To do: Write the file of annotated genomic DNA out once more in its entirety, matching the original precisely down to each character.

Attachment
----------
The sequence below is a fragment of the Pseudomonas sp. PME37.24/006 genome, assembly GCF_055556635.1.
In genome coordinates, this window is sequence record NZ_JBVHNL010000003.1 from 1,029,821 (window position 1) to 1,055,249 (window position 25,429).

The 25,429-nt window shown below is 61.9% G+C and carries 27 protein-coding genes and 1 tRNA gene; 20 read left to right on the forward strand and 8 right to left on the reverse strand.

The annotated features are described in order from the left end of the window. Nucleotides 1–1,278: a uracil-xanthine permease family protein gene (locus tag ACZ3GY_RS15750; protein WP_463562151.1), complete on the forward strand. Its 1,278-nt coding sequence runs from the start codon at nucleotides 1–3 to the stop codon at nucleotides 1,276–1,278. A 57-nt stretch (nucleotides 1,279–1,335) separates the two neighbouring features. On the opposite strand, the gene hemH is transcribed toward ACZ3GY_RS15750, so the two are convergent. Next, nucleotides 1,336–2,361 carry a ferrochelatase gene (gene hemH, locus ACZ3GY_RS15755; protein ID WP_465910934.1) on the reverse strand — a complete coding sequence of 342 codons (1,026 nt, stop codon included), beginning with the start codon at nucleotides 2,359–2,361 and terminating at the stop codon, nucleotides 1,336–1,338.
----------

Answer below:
The sequence below is a fragment of the Pseudomonas sp. PME37.24/006 genome, assembly GCF_055556635.1.
In genome coordinates, this window is sequence record NZ_JBVHNL010000003.1 from 1,029,821 (window position 1) to 1,055,249 (window position 25,429).

The 25,429-nt window shown below is 61.9% G+C and carries 27 protein-coding genes and 1 tRNA gene; 20 read left to right on the forward strand and 8 right to left on the reverse strand.

The annotated features are described in order from the left end of the window. Nucleotides 1–1,278: a uracil-xanthine permease family protein gene (locus tag ACZ3GY_RS15750; protein WP_463562151.1), complete on the forward strand. Its 1,278-nt coding sequence runs from the start codon at nucleotides 1–3 to the stop codon at nucleotides 1,276–1,278. A 57-nt stretch (nucleotides 1,279–1,335) separates the two neighbouring features. On the opposite strand, the gene hemH is transcribed toward ACZ3GY_RS15750, so the two are convergent. Next, nucleotides 1,336–2,361 carry a ferrochelatase gene (gene hemH, locus ACZ3GY_RS15755; protein ID WP_465910934.1) on the reverse strand — a complete coding sequence of 342 codons (1,026 nt, stop codon included), beginning with the start codon at nucleotides 2,359–2,361 and terminating at the stop codon, nucleotides 1,336–1,338.